Pernod Ricard recently implemented a four-tiered plan for more holistic sustainability across its portfolio, including valuing people, circular making, nurturing terroir and responsible hosting. At its core, the spirits giant’s commitment to commit to 100% renewable energy by 2025. 

Eco-friendly production initiatives are a cornerstone for a brand’s environmental impact, but a crucial part in a brand’s holistic environmental footprint is employee welfare.

“If we can have happy and flourishing employees, it makes it much easier for us to have happy customers,” explains Grosscup. “However, if customers come before our employees, we can build a toxic company culture that ends up injuring both parties.”

Sustainable treatment of employees includes paying workers living wages, maintaining suitable working conditions, benefits, and going above and beyond to support employees.

“We want to give our employees to think creatively, give them room to grow as professionals. Sometimes these tasks are very much about professional growth, like giving an unproven salesperson a larger territory and anticipating some on the job training for them to grow. Other times it’s giving a flexible work schedule in Mexico for a young mother on the bottling line that needs to be home at lunch to feed her children.” 85% of Tanteo’s co-op is made of women, many of whom have risen to senior positions through their tenure with the brand. The brand offers English lessons after hours and childcare is offered on-site (they’re in the process of turning old tequila tanks into a playground).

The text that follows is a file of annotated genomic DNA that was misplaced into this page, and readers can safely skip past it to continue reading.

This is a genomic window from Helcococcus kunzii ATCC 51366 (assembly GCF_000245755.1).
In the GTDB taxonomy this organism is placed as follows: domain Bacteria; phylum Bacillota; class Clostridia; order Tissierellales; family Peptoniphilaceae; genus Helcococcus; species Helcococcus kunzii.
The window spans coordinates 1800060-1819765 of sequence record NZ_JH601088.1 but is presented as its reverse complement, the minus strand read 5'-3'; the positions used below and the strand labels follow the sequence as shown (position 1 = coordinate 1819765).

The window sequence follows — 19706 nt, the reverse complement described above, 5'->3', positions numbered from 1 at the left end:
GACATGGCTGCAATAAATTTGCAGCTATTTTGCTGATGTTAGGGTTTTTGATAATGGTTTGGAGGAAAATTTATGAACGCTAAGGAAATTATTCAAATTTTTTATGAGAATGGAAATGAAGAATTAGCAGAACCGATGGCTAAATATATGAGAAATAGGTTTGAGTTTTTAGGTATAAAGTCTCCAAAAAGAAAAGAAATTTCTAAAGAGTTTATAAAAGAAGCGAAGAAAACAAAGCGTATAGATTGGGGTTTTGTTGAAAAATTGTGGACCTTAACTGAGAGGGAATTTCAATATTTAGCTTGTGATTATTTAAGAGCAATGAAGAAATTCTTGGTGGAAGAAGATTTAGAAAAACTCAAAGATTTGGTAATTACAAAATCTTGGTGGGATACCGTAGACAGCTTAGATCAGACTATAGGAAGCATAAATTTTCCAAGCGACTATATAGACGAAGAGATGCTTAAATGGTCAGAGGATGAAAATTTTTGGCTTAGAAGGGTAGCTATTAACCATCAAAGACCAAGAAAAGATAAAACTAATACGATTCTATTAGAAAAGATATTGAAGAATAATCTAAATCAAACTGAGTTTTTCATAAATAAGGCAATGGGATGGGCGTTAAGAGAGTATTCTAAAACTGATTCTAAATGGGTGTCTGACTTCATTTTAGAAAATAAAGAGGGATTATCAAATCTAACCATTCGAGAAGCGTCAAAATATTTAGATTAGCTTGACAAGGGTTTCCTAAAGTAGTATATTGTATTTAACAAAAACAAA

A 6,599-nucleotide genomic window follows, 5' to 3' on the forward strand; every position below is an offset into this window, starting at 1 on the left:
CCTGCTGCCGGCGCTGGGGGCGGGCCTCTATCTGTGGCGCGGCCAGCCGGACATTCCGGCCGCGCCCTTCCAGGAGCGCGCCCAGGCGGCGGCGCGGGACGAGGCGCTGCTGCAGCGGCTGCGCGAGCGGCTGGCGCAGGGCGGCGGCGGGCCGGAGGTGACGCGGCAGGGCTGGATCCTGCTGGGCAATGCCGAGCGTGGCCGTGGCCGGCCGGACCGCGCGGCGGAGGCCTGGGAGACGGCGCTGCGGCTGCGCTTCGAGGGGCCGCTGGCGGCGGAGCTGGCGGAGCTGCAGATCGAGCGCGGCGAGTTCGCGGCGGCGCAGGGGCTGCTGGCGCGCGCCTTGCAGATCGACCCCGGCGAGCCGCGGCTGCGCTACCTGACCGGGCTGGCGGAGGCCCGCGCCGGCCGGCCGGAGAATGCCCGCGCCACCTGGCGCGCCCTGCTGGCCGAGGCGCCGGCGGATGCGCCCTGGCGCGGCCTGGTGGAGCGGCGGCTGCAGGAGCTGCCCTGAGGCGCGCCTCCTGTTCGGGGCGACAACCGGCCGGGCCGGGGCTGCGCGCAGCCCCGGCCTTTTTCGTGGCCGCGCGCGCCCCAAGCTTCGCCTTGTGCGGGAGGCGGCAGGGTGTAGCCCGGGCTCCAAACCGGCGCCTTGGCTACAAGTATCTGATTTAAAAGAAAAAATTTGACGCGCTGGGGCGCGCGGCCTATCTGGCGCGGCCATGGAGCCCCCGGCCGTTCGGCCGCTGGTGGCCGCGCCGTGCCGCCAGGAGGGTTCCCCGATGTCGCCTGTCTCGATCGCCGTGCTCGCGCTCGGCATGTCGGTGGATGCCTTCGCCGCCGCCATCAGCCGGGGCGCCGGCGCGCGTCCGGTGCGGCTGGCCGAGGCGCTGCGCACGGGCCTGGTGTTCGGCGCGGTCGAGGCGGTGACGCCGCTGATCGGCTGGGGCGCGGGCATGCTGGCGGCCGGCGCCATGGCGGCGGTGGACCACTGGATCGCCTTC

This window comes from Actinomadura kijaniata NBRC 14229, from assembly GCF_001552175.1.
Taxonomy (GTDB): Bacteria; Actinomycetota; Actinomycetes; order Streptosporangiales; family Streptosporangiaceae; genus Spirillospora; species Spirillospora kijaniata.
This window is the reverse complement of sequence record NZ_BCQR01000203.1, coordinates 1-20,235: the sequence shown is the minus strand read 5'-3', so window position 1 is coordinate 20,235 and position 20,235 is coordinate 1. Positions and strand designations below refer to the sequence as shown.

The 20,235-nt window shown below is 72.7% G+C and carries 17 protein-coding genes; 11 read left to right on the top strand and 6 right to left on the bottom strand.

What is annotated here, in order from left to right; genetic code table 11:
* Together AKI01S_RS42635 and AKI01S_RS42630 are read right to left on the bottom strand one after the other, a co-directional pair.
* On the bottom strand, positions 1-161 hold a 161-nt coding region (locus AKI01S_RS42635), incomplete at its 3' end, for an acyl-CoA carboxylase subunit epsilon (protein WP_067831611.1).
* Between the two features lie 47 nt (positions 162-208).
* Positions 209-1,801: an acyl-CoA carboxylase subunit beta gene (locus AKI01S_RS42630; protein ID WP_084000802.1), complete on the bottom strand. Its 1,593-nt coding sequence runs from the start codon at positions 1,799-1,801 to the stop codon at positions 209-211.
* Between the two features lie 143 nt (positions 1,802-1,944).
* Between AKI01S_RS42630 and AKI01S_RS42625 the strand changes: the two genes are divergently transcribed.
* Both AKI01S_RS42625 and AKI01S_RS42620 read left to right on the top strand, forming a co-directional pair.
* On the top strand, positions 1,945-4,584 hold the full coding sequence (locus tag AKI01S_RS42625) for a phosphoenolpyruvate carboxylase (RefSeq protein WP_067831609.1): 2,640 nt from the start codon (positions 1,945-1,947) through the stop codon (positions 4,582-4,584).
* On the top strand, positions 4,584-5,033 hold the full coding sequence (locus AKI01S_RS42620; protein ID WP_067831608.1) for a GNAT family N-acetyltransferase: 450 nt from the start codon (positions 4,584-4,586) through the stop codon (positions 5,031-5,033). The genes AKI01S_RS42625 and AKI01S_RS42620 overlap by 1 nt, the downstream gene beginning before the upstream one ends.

Of course, sustainability can go far beyond integrating sustainability in your supply chain, it can include using your brand as a platform.

Pernod Ricard has embarked on campaigns to shine a light on underage drinking, and speaking out against the relationship between sexual assault and alcohol. Ilegal Mezcal protests anti-immigration policies and advocates for LGBTQ+ rights while Prairie Organic Spirits invests in teaching the next generation of farmers to use organic practices.

How do you pivot a brand that isn’t currently operating with sustainable practices? “Don’t race to the bottom,” advises Grosscup. “If you don’t charge a fair price for your product or service, you’ll be tempted to cut corners somewhere along the line to improve your margin, which often hurts the environment or yields other harmful side-effects. A fair price does not need to be an extravagant price; there are plenty of brands that overcharge and are wasteful in their marketing initiatives in order to justify an unreasonable price.”

Grosscup also recommends recognizing who your real stakeholders are, and caring about them. “Solely focusing on what’s best for your investors won’t always steer you towards what’s right for the business’s larger community.” Grosscup is conscious that all decisions made will be felt by all people involved in the company, from the women chopping peppers to go in the brand’s spice-infused tequilas to the person mixing up a margarita with the bottle.

Ultimately, its this consumer who will fuel a greater industry shift towards sustainability is the consumer. As drinkers start to count brand transparency as a purchase motivator (and that’s happening—a recent report from Beverage Industry showed that 62% of US consumers sought natural beverage options) brands will allocate more funds and efforts to shifting to more purpose-driven methods.